Harvey Weinstein calls him “boss.” Rupert Murdoch, Silvio Berlusconi and Saudi Prince Al Waleed bin Talal call him friend.
He shot to fame distributing Mel Gibson’s “The Passion of the Christ” in France when many Gallic distributors wouldn’t touch it.
Whether sitting on the Mediaset and the Weinstein Co. boards or advising Prince Al Waleed’s investments in Mediaset and News Corp., Tunisian-born Tarak Ben Ammar has built a reputation as a big deal broker.
The Cannes Festival will see some high-profile moves from him.
Quinta will be introducing Jean-Jacques Annaud’s next pic, “Black Thirst,” one of Europe’s biggest film projects, and launching its Independent Film Division, headed up by former Variety international editor Ali Jaafar, a push to take Arab film production to the next level.
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StudioCanal-Tessalit production “Outside the Law,” from Rachid Bouchareb, a minority Quinta co-prod, screens in competition.
In 2010, as Hollywood scours for new sources of financing, much is still made of the promise of the Arab world: Think Imagenation Abu Dhabi’s revolving development finance for Walter Parkes and Laurie MacDonald.
Ben Ammar, however, has done it his way. And without oil money. While still expanding his native Tunisia base — for example, his Nessma TV, launched in 2009, is the first private, truly independent satellite channel in North Africa — Ben Ammar with Quinta is the only Arab to have established a film-TV empire in the heart of Europe.
In person, sitting on his boat, My Satine, moored on Cannes’ Palais-side Albert Edouard jetty, Ben Ammar is engaging. And very busy. He’s 60, but his media empire is still in the making, and over the past decade, many pieces have fallen into place.
Starting in 2002, Quinta has mopped up key Gallic post-production companies, buying French vfx specialist Duran Duboi and a 43% stake in Eclair Group, France’s 100-year-old post-production house and lab.
In 2002, Ben Ammar opened Empire Studios in Tunisia, with a stretch of ancient Rome as a permanent set. The de Ben Arous studios and the Gammarth post-production facility and lab followed.
Ben Ammar burst into Italo TV in 2003, becoming one of its five operators, buying two channels from Rupert Murdoch’s Telepiu.
Back in France, Quinta opened Quinta Distribution in 2004, releasing Gibson’s “Passion,” then in 2007 purchased top Italo distrib house Eagle Pics.
Further growth can go in multiple directions, Ben Ammar says. “Television is the cash-cow of films and revenues,” he says. His Italo TV interests — Sportitalia, an ESPN-style service, Sportitalia 24 and his Dfree DTT bouquet — clock in with around ?40 million ($53.9 million) operating profits a year, he calculates.
So he plans to integrate his TV assets with production, distribution, technological and studio interests.
Ben Ammar has high hopes for growth in North Africa, which, even excluding Egypt, has 90 million of the Arab world’s 330 million inhabitants. He is “still working” on establishing a pan-European distribution network.
Some of Quinta’s strategies go back 35 years. At Tunisia’s Carthago Film Studios, servicing “Star Wars” and “Raiders of the Lost Ark,” he says he “started showing other producers how to make their movies at lower costs than could be done elsewhere.”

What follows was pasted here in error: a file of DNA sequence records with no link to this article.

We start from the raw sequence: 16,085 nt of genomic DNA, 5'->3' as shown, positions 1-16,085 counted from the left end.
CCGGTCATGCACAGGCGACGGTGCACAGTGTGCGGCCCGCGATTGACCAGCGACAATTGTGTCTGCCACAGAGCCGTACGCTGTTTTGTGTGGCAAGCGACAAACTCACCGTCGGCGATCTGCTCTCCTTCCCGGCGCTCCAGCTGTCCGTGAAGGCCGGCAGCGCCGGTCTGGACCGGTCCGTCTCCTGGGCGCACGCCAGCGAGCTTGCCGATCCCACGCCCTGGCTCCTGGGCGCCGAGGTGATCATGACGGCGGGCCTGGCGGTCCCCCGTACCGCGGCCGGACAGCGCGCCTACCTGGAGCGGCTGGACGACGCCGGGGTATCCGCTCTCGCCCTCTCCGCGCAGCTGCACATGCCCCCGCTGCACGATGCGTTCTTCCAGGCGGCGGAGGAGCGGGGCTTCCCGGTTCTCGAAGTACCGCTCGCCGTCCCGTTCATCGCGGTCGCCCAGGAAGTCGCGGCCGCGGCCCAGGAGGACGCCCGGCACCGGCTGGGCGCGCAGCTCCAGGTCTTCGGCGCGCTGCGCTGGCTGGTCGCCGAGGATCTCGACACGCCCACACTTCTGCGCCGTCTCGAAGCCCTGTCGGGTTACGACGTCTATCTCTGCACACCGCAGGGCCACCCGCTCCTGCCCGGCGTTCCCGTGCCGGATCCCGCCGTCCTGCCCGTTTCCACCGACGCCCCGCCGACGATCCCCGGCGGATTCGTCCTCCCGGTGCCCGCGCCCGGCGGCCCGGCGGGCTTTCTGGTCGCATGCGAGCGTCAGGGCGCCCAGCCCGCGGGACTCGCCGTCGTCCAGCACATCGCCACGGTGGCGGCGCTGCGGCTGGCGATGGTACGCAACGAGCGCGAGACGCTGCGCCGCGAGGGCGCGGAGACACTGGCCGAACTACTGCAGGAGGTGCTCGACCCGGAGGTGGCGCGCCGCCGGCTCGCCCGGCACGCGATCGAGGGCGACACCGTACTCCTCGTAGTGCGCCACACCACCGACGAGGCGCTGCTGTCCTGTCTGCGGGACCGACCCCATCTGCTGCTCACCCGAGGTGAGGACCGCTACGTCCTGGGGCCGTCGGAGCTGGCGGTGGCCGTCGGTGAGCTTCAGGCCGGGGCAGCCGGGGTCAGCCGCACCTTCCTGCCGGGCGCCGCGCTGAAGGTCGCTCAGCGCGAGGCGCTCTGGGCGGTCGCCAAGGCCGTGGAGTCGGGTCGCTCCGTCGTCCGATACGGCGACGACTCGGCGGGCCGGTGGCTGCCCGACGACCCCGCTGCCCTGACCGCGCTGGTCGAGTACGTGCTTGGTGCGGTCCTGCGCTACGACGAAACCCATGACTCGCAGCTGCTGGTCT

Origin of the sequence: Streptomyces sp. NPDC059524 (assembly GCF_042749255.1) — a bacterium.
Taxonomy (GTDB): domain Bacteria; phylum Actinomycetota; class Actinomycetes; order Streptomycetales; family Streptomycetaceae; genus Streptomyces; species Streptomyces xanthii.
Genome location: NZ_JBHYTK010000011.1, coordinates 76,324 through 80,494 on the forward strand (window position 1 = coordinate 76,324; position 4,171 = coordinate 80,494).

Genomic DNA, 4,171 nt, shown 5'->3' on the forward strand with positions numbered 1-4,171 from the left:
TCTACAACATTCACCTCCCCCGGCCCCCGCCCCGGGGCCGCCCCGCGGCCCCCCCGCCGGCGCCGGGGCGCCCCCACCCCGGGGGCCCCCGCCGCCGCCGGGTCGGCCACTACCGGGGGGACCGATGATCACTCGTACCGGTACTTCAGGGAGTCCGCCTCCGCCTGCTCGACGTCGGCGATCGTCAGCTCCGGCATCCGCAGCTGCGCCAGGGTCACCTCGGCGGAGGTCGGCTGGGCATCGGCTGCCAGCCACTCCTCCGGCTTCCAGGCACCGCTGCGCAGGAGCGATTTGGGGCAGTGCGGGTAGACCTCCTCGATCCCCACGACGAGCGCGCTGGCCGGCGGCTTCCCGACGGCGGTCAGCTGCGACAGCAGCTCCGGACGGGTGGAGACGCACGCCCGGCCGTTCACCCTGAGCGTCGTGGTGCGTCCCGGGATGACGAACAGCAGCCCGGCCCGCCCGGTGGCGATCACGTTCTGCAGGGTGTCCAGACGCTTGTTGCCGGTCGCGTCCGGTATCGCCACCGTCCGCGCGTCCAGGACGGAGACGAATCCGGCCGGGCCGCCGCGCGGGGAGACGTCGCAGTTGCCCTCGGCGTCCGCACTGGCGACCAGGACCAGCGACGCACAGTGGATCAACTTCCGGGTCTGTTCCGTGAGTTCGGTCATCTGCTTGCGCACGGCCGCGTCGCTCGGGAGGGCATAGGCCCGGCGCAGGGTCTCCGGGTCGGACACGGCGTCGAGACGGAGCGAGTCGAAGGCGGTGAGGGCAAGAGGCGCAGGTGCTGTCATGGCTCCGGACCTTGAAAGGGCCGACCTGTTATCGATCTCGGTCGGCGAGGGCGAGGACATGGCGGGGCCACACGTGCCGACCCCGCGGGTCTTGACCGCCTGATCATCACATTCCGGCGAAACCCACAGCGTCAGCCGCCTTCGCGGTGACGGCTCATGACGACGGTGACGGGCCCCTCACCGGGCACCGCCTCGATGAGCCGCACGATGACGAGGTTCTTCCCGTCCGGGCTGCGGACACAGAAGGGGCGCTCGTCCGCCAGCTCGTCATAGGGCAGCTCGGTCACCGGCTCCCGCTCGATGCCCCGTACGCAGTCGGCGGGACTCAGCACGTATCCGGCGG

In 2010, Quinta can exchange, in part, not just services but studios, post-production and distribution for equity in a film.
Ben Ammar’s story is hardly rags-to-riches. He was born in 1949 into a well-heeled “liberal, non-religious, tolerant family,” he says, part of the Tunisian elite.
His life is also surrounded with the aura of legend, and colorful anecdotes. And much even seems true.
Yes, he did meet Silvio Berlusconi on Tunisia’s Hammamet beach and instantly connected with him, observing that they were due to dine together at then-Italo prime minister Bettino Craxi’s home.
In film, the ultimate networking business, Ben Ammar’s career underscores the importance of connections and the proximity to power. A few years after the beach meeting, it was Berlusconi who founded Quinta with Ben Ammar.
When Ben Ammar helps out, people naturally appreciate that and warm to him.
Already a Weinstein Co. board member, in 2005 he invested $15 million in the company.
“Tarak has always been a true gentleman personally and professionally, which is why he has been successful for so many years,” says Harvey Weinstein. “He has been a compassionate and great partner to all of his filmmakers. I look forward to working together for another 20 years.”
Now teaming with Luc Besson’s EuropaCorp to launch the Paris Studios, France’s answer to Germany’s Babelsberg, Ben Ammar remains well-positioned for the future in other ways.
“I’m a man from the south who succeeded in the north and did not forget his roots,” he says.
Ben Ammar remains at heart a movie producer. Making “La Traviata,” he says, was one of his greatest achievements.
With Avenue Hoche offices, by Paris’ Arc de Triomphe, he is based out of one of the filmmaking hubs not only of Europe but, increasingly, the independent film business worldwide.
“America has disappeared. Japan has disappeared. But you can finance movies up to $30 million out of Europe,” he maintains.
The man from the south has come a long way. But he’s not done yet.